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This diagram, originally numbered 16 and then 47, was used at different points in Turner’s lectures as Professor of Perspective at the Royal Academy. It illustrates terminology used by the younger Thomas Malton (1748–1804) to demonstrate the measure point method, a technique favoured by draughtsmen for rendering buildings in perspective. Malton was an architectural draughtsman and son of the author of A Compleat Treatise on Perspective in Theory and Practice on the True Principles of Dr Brook Taylor (1775). He introduced Turner to many basic principles of perspective when Turner joined his studio as a young apprentice in the late 1780s. He is not known to have written any books on perspective, suggesting that Turner came into contact with unpublished notes or learned of Malton’s approach first-hand.1
Turner does not specifically discuss Malton’s procedure in Lecture 2, nor does he refer in the manuscript to a diagram numbered ‘16’. But Maurice Davies explains that the diagram may have been used here to accompany definitions of terminology associated with the measure point method.2 He writes that the diagram was also used in Lecture 3 to supplement Turner’s discussion of Diagrams 35 and 36 (Tate D17049 and D17050; Turner Bequest CXCV 79, 80), which demonstrate how to develop a double cube into a simple building by way of a basic plan-based method.3 After 1811, Turner wrote a more detailed account of the measure point method in a section of what would become Lecture 4. Here he specifically refers to Diagram 47.4
Davies 1992, p.104 note 15.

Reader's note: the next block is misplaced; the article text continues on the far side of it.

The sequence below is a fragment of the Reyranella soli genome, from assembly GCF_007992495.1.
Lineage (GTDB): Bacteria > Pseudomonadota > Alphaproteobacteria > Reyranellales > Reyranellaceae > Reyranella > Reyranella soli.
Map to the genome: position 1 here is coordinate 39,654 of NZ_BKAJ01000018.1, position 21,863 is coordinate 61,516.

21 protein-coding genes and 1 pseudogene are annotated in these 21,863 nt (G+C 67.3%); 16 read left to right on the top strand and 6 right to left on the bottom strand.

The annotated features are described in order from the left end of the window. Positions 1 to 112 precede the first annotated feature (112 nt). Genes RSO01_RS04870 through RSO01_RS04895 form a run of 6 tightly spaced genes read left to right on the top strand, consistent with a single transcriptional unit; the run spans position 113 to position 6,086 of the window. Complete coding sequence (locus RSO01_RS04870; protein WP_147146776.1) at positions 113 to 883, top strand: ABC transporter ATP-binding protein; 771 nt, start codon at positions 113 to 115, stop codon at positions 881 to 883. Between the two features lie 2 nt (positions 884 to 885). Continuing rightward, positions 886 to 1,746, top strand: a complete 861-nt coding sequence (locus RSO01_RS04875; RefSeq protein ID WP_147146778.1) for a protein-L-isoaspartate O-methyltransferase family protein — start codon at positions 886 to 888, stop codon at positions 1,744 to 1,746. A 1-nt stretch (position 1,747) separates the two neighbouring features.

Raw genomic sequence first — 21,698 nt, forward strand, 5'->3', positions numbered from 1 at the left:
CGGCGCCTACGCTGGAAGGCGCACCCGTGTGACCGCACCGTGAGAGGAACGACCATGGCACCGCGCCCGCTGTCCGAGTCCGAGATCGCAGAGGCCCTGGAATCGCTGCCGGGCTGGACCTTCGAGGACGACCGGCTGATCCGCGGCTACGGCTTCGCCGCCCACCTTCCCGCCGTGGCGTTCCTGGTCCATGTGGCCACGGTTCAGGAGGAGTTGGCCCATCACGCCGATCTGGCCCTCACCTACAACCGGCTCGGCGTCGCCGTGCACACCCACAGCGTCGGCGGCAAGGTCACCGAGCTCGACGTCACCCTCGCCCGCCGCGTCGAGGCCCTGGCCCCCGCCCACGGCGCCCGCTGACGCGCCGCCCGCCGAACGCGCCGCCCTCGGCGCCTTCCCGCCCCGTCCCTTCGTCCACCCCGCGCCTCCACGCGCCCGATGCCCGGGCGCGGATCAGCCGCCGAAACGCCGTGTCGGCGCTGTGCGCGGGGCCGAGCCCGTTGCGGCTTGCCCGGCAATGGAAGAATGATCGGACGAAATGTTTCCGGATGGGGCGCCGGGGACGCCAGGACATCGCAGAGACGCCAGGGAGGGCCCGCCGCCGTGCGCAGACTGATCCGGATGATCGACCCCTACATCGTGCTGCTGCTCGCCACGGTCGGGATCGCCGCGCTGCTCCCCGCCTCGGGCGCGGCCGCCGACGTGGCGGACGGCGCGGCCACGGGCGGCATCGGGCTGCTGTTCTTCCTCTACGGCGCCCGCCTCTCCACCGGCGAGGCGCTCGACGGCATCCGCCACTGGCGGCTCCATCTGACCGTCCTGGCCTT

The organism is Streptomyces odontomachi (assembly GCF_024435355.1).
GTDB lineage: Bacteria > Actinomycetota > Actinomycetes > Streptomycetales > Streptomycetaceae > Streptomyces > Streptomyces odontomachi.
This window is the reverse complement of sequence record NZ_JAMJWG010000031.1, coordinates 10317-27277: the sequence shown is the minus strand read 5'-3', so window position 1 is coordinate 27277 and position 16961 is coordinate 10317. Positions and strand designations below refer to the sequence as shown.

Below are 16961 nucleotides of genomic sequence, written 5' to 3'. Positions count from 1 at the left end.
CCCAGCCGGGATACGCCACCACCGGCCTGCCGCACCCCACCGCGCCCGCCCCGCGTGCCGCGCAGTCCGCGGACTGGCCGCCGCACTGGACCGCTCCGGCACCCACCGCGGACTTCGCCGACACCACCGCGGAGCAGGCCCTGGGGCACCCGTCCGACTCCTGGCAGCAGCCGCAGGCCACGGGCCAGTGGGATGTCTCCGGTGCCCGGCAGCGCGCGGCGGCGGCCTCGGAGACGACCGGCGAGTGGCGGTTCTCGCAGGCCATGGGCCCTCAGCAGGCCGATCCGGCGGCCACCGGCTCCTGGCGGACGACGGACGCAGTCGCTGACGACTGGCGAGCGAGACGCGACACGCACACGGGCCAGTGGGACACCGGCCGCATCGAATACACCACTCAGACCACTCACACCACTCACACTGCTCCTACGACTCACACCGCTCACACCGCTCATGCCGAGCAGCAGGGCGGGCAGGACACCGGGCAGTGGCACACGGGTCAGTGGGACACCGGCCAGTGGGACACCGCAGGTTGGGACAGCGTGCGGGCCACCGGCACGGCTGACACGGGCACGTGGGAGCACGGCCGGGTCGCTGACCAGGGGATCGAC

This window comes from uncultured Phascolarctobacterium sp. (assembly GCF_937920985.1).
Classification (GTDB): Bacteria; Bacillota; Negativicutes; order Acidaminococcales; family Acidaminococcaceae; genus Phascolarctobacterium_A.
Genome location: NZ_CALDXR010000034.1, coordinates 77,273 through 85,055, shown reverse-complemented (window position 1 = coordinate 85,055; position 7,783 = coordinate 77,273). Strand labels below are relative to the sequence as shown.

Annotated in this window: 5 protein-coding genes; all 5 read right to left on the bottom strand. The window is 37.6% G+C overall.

Davies 1994, pp.137–8.
Turner, ‘Royal Academy Lectures’, circa 1807–38, Department of Western Manuscripts, British Library, London, ADD MS M folio 8 verso.
Turner, ‘Royal Academy Lectures’, circa 1807–38, Department of Western Manuscripts, British Library, London, ADD MS M folio 32.
Peter Bower states that the sheet is Double Elephant size Whatman paper made by William Balston, at Springfield Mill, Maidstone, Kent. The largest group within the perspective drawings, this batch of paper shows a ‘grid-like series of shadows that can be seen within the sheet in transmitted light. This appears to have been caused by a trial method of supporting the woven wire mould cover on the mould’. Because this is the only batch he has seen with such a feature, Bower believes that ‘it may have been tried on one pair of moulds and for some reason never tried again’. He also writes that it is ‘not the best Whatman paper by any means; the weight of this group is also very variable and the moulds have not been kept clean during use’.1
Notes in Tate catalogue files.
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